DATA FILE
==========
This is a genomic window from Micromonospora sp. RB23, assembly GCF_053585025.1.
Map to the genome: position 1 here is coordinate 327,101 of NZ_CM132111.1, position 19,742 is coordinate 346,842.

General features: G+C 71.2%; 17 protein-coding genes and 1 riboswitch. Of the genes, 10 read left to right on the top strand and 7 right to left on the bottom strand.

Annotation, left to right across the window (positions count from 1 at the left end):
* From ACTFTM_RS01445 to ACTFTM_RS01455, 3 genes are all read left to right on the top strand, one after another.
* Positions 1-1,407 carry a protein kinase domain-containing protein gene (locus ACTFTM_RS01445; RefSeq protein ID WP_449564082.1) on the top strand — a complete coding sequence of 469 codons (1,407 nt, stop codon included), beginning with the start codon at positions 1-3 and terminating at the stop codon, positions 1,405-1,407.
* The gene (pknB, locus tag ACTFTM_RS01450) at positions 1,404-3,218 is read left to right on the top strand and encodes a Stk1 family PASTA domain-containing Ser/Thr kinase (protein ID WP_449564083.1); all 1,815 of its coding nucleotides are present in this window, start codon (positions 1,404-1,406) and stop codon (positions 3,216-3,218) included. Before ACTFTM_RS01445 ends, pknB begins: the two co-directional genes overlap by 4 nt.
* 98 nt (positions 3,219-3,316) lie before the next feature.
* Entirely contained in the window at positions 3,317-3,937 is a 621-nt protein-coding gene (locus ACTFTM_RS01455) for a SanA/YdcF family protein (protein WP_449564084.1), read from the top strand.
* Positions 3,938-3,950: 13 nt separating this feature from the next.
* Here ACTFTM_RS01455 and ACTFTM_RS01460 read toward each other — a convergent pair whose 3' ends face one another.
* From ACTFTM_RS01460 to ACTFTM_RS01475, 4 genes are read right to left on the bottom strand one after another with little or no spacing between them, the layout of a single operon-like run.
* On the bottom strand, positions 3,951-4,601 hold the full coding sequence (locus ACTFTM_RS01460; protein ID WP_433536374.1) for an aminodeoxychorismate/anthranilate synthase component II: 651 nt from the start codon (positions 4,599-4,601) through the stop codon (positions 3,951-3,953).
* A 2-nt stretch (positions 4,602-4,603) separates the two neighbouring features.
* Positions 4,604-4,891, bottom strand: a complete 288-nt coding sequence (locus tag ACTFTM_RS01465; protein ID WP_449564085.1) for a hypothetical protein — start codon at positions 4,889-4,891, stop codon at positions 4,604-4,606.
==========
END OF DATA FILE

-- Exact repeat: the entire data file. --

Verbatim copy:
This is a genomic window from Micromonospora sp. RB23, assembly GCF_053585025.1.
Map to the genome: position 1 here is coordinate 327,101 of NZ_CM132111.1, position 19,742 is coordinate 346,842.

General features: G+C 71.2%; 17 protein-coding genes and 1 riboswitch. Of the genes, 10 read left to right on the top strand and 7 right to left on the bottom strand.

Annotation, left to right across the window (positions count from 1 at the left end):
* From ACTFTM_RS01445 to ACTFTM_RS01455, 3 genes are all read left to right on the top strand, one after another.
* Positions 1-1,407 carry a protein kinase domain-containing protein gene (locus ACTFTM_RS01445; RefSeq protein ID WP_449564082.1) on the top strand — a complete coding sequence of 469 codons (1,407 nt, stop codon included), beginning with the start codon at positions 1-3 and terminating at the stop codon, positions 1,405-1,407.
* The gene (pknB, locus tag ACTFTM_RS01450) at positions 1,404-3,218 is read left to right on the top strand and encodes a Stk1 family PASTA domain-containing Ser/Thr kinase (protein ID WP_449564083.1); all 1,815 of its coding nucleotides are present in this window, start codon (positions 1,404-1,406) and stop codon (positions 3,216-3,218) included. Before ACTFTM_RS01445 ends, pknB begins: the two co-directional genes overlap by 4 nt.
* 98 nt (positions 3,219-3,316) lie before the next feature.
* Entirely contained in the window at positions 3,317-3,937 is a 621-nt protein-coding gene (locus ACTFTM_RS01455) for a SanA/YdcF family protein (protein WP_449564084.1), read from the top strand.
* Positions 3,938-3,950: 13 nt separating this feature from the next.
* Here ACTFTM_RS01455 and ACTFTM_RS01460 read toward each other — a convergent pair whose 3' ends face one another.
* From ACTFTM_RS01460 to ACTFTM_RS01475, 4 genes are read right to left on the bottom strand one after another with little or no spacing between them, the layout of a single operon-like run.
* On the bottom strand, positions 3,951-4,601 hold the full coding sequence (locus ACTFTM_RS01460; protein ID WP_433536374.1) for an aminodeoxychorismate/anthranilate synthase component II: 651 nt from the start codon (positions 4,599-4,601) through the stop codon (positions 3,951-3,953).
* A 2-nt stretch (positions 4,602-4,603) separates the two neighbouring features.
* Positions 4,604-4,891, bottom strand: a complete 288-nt coding sequence (locus tag ACTFTM_RS01465; protein ID WP_449564085.1) for a hypothetical protein — start codon at positions 4,889-4,891, stop codon at positions 4,604-4,606.